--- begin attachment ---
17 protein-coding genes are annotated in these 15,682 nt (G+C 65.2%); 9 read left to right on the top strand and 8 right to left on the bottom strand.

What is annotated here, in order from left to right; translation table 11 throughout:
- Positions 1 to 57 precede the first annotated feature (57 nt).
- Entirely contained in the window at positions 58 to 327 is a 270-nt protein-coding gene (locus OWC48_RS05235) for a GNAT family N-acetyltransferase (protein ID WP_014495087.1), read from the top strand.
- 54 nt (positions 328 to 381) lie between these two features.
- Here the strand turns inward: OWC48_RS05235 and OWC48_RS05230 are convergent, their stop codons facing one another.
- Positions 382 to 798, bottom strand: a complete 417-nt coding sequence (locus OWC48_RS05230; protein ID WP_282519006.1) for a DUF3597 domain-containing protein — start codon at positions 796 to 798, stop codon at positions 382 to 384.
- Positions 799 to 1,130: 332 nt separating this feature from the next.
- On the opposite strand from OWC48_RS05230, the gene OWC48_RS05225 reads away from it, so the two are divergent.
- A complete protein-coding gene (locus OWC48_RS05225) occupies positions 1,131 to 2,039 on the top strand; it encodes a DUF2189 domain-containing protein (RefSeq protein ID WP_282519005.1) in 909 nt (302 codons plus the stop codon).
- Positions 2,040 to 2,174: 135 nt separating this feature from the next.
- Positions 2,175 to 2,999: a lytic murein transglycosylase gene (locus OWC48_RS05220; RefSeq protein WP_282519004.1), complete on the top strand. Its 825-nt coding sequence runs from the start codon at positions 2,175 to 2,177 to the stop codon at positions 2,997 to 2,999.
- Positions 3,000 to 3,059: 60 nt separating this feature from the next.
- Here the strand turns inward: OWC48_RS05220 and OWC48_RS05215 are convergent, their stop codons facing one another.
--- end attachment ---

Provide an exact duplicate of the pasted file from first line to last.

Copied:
17 protein-coding genes are annotated in these 15,682 nt (G+C 65.2%); 9 read left to right on the top strand and 8 right to left on the bottom strand.

What is annotated here, in order from left to right; translation table 11 throughout:
- Positions 1 to 57 precede the first annotated feature (57 nt).
- Entirely contained in the window at positions 58 to 327 is a 270-nt protein-coding gene (locus OWC48_RS05235) for a GNAT family N-acetyltransferase (protein ID WP_014495087.1), read from the top strand.
- 54 nt (positions 328 to 381) lie between these two features.
- Here the strand turns inward: OWC48_RS05235 and OWC48_RS05230 are convergent, their stop codons facing one another.
- Positions 382 to 798, bottom strand: a complete 417-nt coding sequence (locus OWC48_RS05230; protein ID WP_282519006.1) for a DUF3597 domain-containing protein — start codon at positions 796 to 798, stop codon at positions 382 to 384.
- Positions 799 to 1,130: 332 nt separating this feature from the next.
- On the opposite strand from OWC48_RS05230, the gene OWC48_RS05225 reads away from it, so the two are divergent.
- A complete protein-coding gene (locus OWC48_RS05225) occupies positions 1,131 to 2,039 on the top strand; it encodes a DUF2189 domain-containing protein (RefSeq protein ID WP_282519005.1) in 909 nt (302 codons plus the stop codon).
- Positions 2,040 to 2,174: 135 nt separating this feature from the next.
- Positions 2,175 to 2,999: a lytic murein transglycosylase gene (locus OWC48_RS05220; RefSeq protein WP_282519004.1), complete on the top strand. Its 825-nt coding sequence runs from the start codon at positions 2,175 to 2,177 to the stop codon at positions 2,997 to 2,999.
- Positions 3,000 to 3,059: 60 nt separating this feature from the next.
- Here the strand turns inward: OWC48_RS05220 and OWC48_RS05215 are convergent, their stop codons facing one another.